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Genocide in the CarpathiansWar, Social Breakdown, and Mass Violence, 1914-1945$
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Raz Segal

Print publication date: 2016

Print ISBN-13: 9780804796668

Published to Stanford Scholarship Online: January 2017

DOI: 10.11126/stanford/9780804796668.001.0001

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Conclusions, Comparisons, Implications

Conclusions, Comparisons, Implications

Chapter:
(p.113) Conclusions, Comparisons, Implications
Source:
Genocide in the Carpathians
Author(s):

Raz Segal

Publisher:
Stanford University Press
DOI:10.11126/stanford/9780804796668.003.0007

The conclusion places the analysis of Subcarpathian Rus' within an emerging historiography on southeast Europe during World War II. A comparison of wartime Hungary, Romania, Croatia, and Bulgaria suggests that what we call the Holocaust unfolded in southeast Europe as several cases of mass violence that assumed murderous proportions through diverse processes tied to national and regional contexts, especially in multiethnic and multireligious borderlands. Territorial ambitions, ethnonational visions, views about the purported loyalties of Jews and non-Jews, and the persecution and mass murder of several groups-all affected the content of anti-Jewish positions and the course of anti-Jewish policies and violence. The conclusion asserts that studying the Holocaust in this way offers invaluable insight about key topics in modern European history, such as state formation, citizenship, relations between groups in multiethnic societies, and the choices people make in the midst of warfare and mass violence.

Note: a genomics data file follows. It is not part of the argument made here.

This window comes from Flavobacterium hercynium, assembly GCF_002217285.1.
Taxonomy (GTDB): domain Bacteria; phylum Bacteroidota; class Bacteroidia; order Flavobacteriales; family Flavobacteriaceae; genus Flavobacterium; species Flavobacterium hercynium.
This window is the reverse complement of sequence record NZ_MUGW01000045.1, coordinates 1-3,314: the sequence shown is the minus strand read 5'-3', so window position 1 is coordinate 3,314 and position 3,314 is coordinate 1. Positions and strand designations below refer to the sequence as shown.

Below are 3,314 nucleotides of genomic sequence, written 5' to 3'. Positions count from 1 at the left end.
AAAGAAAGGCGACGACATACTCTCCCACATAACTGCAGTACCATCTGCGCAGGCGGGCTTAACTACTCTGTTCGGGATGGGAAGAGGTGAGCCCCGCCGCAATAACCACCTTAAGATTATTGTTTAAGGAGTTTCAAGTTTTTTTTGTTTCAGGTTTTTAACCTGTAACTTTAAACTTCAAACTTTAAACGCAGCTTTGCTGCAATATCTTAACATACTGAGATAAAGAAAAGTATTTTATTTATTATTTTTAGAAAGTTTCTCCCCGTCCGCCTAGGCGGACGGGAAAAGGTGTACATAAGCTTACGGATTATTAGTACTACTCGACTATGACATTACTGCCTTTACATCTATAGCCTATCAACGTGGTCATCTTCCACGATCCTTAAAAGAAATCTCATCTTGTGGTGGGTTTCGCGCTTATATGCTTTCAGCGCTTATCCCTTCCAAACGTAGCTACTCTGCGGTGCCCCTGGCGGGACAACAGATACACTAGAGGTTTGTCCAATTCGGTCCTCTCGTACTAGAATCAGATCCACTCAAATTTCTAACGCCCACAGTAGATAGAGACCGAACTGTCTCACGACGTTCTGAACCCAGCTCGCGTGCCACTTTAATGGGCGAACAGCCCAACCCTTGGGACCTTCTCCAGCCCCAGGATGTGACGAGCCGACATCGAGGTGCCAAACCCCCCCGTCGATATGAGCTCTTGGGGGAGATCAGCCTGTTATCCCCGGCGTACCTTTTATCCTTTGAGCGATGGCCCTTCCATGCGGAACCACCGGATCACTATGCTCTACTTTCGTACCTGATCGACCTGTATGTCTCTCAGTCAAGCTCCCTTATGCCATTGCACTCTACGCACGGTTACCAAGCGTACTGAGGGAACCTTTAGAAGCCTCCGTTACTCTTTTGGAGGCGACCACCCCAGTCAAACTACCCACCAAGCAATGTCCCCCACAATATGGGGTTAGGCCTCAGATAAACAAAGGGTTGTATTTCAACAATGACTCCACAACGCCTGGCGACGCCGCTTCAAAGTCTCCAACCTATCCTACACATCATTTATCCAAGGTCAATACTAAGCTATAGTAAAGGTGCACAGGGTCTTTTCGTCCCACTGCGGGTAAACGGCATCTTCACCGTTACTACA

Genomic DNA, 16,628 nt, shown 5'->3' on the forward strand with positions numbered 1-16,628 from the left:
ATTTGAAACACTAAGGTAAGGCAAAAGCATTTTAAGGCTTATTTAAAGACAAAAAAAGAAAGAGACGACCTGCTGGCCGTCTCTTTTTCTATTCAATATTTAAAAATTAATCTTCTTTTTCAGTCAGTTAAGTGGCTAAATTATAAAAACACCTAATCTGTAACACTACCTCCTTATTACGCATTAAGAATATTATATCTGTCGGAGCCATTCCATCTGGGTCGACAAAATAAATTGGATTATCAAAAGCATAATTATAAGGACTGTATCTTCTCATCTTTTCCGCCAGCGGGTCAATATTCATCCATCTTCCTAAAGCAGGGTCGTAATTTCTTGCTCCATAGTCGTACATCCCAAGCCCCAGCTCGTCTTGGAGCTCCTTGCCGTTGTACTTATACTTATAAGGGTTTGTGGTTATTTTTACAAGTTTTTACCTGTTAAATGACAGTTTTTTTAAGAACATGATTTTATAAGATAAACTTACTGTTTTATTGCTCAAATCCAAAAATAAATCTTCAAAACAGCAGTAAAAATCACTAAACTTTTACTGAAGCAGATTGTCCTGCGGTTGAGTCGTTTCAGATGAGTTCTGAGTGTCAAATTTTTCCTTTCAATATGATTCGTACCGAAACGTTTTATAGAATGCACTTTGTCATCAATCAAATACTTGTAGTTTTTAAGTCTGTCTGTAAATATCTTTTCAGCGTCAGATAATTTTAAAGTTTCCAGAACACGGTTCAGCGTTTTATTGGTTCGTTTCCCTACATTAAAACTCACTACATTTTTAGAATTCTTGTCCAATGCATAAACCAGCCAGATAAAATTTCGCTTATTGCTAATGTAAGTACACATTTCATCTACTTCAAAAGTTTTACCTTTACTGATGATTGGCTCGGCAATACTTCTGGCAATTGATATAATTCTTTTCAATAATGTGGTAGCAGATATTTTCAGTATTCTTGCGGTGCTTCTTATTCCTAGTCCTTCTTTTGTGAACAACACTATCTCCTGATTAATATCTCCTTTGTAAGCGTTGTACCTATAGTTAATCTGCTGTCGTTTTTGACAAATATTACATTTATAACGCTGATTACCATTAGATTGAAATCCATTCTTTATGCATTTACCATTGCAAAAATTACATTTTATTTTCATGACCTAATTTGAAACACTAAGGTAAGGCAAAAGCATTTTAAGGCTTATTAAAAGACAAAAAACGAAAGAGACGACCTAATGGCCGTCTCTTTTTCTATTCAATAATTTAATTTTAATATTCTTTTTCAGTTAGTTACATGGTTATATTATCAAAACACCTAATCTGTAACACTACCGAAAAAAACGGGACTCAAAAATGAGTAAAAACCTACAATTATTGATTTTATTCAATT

Keywords:   Holocaust, genocide, southeast Europe, Hungary, Romania, Croatia, Bulgaria, Holocaust studies

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